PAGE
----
Aquatic Life Education
When visiting the iconic Jones Beach State Park for the amazing beaches, don’t forget to stop into the new Jones Beach Energy & Nature Center to learn more about the local environment. The center is a one-of-a-kind education experience that encourages visitors to explore the ongoing relations between human life, energy use and conserving the environment we live in.
Located at the West Sayville Boat Basin, CERCOM is housed in a marine science library where they work with state, federal & international networks for ecosystem monitoring. The prime mission of CERCOM is to study the life in the Great South Bay and continue the breeding process for horseshoe crabs off of the bay. Horseshoe crabs are crucial to the medical field since their blood is used in our medicines to detect bacteria, and they even have been used in the development of the COVID vaccine.
Learn even more about New York State’s water ecosystem’s right here on Long Island at the Cold Spring Harbor Fish Hatchery right on the water in Cold Spring Harbor. The hatchery has the largest living collection of New York freshwater reptiles, fishes and amphibians, and eight outdoor ponds along with two aquarium buildings where this all can be studied & enjoyed!
Dive deeper into aquatic adventures on Long Island at the Long Island Aquarium out in Riverhead. Located on the bay, the Aquarium provides numerous exhibits that study life from the rainforests to the deep ocean teaching children and adults alike that it is our responsibility to protect our ecosystems and animals around us. Get even closer to the action with some of the interactive experiences from the Explorer Tour Boat that focuses on the ecological wonders of the waterways, step foot in the salt marshes to hang with horseshoe crabs or even feed the sea lions and the penguins!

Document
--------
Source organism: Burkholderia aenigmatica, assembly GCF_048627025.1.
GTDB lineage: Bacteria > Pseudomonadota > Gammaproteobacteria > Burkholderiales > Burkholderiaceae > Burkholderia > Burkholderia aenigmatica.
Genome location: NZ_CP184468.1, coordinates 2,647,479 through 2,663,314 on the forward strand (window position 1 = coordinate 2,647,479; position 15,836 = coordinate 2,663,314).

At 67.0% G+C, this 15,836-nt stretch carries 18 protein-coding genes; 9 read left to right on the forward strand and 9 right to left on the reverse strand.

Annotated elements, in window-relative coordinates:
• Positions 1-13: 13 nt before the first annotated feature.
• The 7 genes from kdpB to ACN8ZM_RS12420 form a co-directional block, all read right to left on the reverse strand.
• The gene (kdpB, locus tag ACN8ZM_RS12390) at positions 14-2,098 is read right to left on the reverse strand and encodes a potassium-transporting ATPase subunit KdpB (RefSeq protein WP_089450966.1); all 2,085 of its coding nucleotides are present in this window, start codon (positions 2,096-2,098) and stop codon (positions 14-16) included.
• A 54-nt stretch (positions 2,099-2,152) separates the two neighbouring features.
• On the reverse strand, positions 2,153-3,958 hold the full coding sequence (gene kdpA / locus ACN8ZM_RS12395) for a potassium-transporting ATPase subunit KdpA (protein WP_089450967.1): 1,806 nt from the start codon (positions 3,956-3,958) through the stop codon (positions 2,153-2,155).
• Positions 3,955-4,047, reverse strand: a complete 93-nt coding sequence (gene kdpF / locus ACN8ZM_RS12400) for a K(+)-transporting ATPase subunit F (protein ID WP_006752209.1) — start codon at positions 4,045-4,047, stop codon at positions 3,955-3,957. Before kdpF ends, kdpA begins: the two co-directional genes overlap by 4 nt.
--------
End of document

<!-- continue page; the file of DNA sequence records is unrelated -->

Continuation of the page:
After learning more about the local ocean life surrounding Long Island, head over to the Nautical Mile in Freeport and join one of Captain Lou’s charters that explore the nautical wildlife up close. Get tickets to one of their seal watching cruises, or even go whale watching on their whale, dolphin & bird boat tour to see the amazing creatures & their homes right off of the south shore!